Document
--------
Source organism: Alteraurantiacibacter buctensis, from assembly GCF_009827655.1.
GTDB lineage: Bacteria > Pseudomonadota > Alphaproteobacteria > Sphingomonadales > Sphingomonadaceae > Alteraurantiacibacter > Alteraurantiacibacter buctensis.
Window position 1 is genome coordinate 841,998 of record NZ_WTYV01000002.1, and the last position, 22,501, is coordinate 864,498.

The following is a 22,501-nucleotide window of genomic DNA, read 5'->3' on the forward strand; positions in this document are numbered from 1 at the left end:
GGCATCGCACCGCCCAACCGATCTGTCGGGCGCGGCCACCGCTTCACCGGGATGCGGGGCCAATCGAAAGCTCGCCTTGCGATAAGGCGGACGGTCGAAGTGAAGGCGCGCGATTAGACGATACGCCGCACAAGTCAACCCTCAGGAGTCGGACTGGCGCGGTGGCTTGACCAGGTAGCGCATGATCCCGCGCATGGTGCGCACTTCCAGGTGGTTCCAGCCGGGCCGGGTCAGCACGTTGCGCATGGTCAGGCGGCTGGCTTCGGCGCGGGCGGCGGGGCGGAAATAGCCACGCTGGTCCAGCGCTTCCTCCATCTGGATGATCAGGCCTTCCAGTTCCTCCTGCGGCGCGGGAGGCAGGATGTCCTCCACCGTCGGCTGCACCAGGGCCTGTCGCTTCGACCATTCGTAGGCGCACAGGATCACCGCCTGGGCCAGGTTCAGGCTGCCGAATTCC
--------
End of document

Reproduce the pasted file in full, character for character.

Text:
Source organism: Alteraurantiacibacter buctensis, from assembly GCF_009827655.1.
GTDB lineage: Bacteria > Pseudomonadota > Alphaproteobacteria > Sphingomonadales > Sphingomonadaceae > Alteraurantiacibacter > Alteraurantiacibacter buctensis.
Window position 1 is genome coordinate 841,998 of record NZ_WTYV01000002.1, and the last position, 22,501, is coordinate 864,498.

The following is a 22,501-nucleotide window of genomic DNA, read 5'->3' on the forward strand; positions in this document are numbered from 1 at the left end:
GGCATCGCACCGCCCAACCGATCTGTCGGGCGCGGCCACCGCTTCACCGGGATGCGGGGCCAATCGAAAGCTCGCCTTGCGATAAGGCGGACGGTCGAAGTGAAGGCGCGCGATTAGACGATACGCCGCACAAGTCAACCCTCAGGAGTCGGACTGGCGCGGTGGCTTGACCAGGTAGCGCATGATCCCGCGCATGGTGCGCACTTCCAGGTGGTTCCAGCCGGGCCGGGTCAGCACGTTGCGCATGGTCAGGCGGCTGGCTTCGGCGCGGGCGGCGGGGCGGAAATAGCCACGCTGGTCCAGCGCTTCCTCCATCTGGATGATCAGGCCTTCCAGTTCCTCCTGCGGCGCGGGAGGCAGGATGTCCTCCACCGTCGGCTGCACCAGGGCCTGTCGCTTCGACCATTCGTAGGCGCACAGGATCACCGCCTGGGCCAGGTTCAGGCTGCCGAATTCC